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A key question during Nevada Supreme Court oral arguments on Monday was whether online point-and-click "hyperlinks" are comparable to footnotes on a printed page — and whether they were enough to inform ad readers that Adelson denied the prostitution claim when it was made in a civil lawsuit.
"This Web page wasn't designed to be fair," Daniel Polsenberg, an attorney for Adelson, told the five justices hearing the case. "It states that Mr. Adelson approved of prostitution. That's not enough."
Lee Levine, attorney for the National Jewish Democratic Council, said hyperlinks are familiar to most Internet users, and as convenient for readers as footnotes and endnotes in books and articles.
The justices also heard related arguments about whether Nevada's anti-SLAPP law protected the council when criticizing one of the world's wealthiest men. The statute aims to prevent so-called strategic lawsuits against public participation.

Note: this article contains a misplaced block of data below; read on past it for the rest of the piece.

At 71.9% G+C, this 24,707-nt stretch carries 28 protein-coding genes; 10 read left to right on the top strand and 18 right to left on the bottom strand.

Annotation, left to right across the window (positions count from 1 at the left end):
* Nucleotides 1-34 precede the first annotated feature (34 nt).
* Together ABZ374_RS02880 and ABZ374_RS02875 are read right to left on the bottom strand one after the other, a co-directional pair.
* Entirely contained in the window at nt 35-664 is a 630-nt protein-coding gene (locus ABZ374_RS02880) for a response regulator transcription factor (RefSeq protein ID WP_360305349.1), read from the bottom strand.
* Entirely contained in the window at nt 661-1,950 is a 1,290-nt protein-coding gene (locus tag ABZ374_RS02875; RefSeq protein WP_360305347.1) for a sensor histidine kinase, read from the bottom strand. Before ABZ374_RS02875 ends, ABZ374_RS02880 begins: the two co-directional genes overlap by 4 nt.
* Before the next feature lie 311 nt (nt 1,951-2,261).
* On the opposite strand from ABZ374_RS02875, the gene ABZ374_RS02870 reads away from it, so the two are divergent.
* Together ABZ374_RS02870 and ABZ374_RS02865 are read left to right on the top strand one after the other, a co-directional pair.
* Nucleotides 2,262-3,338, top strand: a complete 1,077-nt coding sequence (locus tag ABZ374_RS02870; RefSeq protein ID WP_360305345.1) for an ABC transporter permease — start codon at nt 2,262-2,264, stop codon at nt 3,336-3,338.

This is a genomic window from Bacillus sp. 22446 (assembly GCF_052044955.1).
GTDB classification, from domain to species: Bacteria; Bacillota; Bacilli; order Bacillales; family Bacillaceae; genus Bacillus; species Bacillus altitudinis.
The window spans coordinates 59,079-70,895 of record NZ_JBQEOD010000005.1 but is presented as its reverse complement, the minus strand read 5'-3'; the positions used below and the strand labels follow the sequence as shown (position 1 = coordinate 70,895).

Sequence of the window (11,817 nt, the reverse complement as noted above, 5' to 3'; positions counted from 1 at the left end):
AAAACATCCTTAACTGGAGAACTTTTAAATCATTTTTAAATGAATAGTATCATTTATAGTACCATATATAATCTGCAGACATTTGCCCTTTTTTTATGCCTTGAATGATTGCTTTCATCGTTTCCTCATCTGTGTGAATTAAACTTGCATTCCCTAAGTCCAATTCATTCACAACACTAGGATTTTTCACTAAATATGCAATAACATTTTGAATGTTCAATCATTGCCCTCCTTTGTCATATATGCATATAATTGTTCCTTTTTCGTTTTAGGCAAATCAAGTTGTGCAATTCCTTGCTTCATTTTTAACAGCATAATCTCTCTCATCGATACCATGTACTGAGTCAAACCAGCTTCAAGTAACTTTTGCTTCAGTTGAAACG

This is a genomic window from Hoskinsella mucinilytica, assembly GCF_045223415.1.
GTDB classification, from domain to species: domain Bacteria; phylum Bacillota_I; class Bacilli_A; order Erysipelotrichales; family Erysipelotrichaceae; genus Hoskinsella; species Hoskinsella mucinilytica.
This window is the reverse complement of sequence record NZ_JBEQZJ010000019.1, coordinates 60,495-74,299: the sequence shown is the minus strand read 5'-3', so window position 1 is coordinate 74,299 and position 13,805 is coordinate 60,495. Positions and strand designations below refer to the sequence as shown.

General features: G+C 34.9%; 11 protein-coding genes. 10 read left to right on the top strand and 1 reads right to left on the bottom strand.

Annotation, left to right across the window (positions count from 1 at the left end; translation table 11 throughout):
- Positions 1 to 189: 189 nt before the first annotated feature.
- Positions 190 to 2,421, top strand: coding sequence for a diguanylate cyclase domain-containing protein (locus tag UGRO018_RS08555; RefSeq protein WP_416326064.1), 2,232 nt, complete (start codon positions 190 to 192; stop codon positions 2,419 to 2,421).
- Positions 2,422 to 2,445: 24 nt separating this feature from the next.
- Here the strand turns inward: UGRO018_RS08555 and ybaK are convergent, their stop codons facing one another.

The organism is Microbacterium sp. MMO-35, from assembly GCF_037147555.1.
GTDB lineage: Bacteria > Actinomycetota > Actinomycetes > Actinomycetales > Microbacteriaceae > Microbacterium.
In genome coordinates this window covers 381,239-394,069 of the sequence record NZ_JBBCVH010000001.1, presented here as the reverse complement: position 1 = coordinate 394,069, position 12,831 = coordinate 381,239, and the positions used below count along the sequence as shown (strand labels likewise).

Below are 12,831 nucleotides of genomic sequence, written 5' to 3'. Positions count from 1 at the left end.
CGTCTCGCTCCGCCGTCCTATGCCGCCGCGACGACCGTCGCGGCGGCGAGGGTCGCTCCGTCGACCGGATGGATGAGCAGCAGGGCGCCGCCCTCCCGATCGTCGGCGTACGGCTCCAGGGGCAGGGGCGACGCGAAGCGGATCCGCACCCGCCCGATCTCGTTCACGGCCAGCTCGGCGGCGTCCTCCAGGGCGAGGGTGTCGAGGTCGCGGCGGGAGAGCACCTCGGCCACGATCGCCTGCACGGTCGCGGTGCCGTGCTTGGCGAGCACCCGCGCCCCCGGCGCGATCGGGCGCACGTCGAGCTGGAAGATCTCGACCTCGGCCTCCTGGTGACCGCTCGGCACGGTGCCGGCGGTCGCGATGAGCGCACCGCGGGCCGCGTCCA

Adelson accuses the Washington-based council and two of its executives of "assassinating" his character by falsely claiming that he personally approved illegal activities in Macau resorts owned by Sands China Limited, a subsidiary of Las Vegas Sands.
Adelson, CEO of Las Vegas Sands, denied the claims when they were made public as part of a wrongful termination lawsuit filed in Nevada state court by former Sands China executive Steven Jacobs. That case is not yet resolved.
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